• Helium leak
  • Mate-demate cycles
  • Thermal shock
  • Wetmates in simulated turbid seawater
  • Hydrostatic pressure
  • Shock and vibration
  • Drop testing
  • Accelerated life testing (simulating 25-year service life conditions)

Each eight-channel HydraLight has eight positions where a single optical ferrule can be inserted. SEACON miniaturised the contacts such that each HydraLight connector tube could accommodate six optical channels, versus a single channel per tube, for a total of 48 (six channels x eight positions) separate channels. While the design was based on 48 channels, six months into the design phase the customer opted for two 24-channel connectors, based on redundant connector philosophy.
The only change required in the 24-channel configuration was to populate only four of the eight positions. In reality, each HydraLight can work at any variation from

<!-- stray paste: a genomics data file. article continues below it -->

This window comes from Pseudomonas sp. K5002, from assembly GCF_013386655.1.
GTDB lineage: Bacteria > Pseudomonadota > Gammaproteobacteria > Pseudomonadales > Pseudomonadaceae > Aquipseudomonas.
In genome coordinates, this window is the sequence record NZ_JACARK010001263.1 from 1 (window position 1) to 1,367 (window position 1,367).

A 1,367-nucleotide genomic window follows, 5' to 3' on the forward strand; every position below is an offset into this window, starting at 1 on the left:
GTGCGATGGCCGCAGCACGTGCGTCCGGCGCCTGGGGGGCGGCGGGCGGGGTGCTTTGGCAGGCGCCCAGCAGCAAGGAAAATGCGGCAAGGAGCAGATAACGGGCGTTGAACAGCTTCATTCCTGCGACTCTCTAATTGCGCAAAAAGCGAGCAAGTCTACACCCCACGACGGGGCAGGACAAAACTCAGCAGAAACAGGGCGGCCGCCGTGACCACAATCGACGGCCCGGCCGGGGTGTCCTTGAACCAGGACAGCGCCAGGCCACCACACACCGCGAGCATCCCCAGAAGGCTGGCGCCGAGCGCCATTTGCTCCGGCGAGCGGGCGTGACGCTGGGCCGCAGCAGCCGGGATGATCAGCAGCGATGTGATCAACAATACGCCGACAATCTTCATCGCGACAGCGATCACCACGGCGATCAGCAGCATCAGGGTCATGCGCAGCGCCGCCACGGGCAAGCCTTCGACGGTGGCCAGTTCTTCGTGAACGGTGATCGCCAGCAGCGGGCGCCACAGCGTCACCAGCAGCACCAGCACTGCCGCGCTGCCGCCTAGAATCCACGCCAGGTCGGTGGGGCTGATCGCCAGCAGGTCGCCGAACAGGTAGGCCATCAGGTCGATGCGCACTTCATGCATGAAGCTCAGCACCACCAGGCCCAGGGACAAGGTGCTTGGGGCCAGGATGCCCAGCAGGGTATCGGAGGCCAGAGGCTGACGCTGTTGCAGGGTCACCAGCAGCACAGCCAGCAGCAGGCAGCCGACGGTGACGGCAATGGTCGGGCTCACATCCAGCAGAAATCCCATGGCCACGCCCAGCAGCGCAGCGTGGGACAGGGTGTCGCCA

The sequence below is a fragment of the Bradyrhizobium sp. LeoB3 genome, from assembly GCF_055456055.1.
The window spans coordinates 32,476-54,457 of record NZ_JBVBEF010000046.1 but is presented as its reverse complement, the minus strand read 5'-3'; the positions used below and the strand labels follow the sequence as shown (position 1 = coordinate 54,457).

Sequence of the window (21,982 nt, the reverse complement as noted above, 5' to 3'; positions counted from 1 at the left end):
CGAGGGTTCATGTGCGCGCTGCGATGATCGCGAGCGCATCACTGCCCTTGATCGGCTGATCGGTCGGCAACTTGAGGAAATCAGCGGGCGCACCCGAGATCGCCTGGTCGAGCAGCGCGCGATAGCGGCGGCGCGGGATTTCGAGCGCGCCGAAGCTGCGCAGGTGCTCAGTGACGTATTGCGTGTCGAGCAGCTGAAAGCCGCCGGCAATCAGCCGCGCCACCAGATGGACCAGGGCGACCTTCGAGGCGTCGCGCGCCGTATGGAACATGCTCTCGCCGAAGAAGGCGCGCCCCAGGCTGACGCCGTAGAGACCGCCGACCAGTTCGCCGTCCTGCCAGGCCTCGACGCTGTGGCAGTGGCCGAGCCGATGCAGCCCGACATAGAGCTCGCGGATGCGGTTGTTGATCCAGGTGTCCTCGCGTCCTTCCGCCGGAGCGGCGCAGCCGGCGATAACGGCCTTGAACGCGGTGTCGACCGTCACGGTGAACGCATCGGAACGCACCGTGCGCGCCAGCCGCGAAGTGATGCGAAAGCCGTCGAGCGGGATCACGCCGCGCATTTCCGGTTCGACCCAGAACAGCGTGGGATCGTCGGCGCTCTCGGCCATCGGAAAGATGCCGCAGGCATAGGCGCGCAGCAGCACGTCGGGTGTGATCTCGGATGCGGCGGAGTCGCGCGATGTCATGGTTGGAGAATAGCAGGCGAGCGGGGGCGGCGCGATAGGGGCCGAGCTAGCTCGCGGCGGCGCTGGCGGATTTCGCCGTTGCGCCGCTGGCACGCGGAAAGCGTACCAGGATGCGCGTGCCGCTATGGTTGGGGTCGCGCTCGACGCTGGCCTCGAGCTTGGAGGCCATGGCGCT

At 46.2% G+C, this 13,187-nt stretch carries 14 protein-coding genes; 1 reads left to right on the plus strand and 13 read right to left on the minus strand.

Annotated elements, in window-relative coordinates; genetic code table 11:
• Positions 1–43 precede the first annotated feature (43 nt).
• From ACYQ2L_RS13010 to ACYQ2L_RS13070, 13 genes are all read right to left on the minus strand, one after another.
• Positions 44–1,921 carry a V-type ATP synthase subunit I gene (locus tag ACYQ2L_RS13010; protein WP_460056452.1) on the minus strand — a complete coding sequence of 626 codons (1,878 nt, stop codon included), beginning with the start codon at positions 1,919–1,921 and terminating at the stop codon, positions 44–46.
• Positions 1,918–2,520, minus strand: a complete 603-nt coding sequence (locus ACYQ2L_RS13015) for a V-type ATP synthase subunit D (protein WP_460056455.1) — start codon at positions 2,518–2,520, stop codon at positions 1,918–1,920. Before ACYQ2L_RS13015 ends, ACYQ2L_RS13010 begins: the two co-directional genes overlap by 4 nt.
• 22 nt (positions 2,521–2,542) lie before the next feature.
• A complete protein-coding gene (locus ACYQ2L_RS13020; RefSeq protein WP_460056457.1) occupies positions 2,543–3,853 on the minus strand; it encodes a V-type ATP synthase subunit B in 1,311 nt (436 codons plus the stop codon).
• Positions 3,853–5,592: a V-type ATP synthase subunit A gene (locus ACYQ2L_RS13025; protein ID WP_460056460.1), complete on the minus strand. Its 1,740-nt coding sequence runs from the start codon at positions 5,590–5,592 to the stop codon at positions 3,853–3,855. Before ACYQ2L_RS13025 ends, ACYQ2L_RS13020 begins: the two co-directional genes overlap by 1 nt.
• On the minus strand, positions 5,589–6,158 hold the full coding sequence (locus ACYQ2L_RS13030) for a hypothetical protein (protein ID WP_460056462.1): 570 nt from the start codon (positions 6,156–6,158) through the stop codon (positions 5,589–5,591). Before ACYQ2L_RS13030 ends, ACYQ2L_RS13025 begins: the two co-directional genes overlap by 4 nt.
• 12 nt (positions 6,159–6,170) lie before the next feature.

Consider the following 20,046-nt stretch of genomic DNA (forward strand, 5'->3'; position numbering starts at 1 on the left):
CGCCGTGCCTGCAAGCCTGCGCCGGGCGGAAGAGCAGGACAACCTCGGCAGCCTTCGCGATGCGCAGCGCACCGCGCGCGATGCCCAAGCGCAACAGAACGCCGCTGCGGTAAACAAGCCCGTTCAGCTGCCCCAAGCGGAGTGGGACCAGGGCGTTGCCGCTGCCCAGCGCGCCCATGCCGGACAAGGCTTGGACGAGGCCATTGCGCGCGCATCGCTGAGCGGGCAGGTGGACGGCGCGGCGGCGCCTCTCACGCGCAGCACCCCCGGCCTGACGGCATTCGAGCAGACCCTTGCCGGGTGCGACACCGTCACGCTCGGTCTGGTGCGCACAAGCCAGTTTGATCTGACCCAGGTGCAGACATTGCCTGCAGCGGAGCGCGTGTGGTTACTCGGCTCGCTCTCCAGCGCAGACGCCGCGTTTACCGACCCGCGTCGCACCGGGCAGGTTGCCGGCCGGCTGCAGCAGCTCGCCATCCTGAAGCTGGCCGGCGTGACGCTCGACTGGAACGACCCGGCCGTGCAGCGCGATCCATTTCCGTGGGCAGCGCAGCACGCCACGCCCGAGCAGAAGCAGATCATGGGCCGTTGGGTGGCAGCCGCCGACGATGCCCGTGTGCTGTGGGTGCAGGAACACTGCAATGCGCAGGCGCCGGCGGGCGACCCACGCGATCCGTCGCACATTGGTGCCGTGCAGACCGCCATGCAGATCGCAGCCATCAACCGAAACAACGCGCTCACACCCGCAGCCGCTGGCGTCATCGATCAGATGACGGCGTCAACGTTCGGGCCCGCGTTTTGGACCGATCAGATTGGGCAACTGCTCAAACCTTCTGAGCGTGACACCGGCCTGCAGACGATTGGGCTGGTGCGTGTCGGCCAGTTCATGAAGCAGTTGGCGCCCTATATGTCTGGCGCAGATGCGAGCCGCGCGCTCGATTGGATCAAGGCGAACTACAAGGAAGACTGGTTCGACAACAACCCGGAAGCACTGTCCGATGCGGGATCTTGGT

one to 48 channels.

The delivered pair of 24-channel connectors met all customer requirements. HydraLight 24-/48-channel connector features include:

  • APC contacts configurable to a maximum of 48 channels per connector.
  • Uses synthetic mineral oil as pressure compensation fluid, for maximum protection against contamination during mating process, where fibre is connected to fibre inside an oil-filled chamber.
  • Field-proven sealing mechanisms (dualchamber mating environment).
  • ROV operable.

The connector’s design ratings are:

  • Depth 23,000 feet (7000 metres).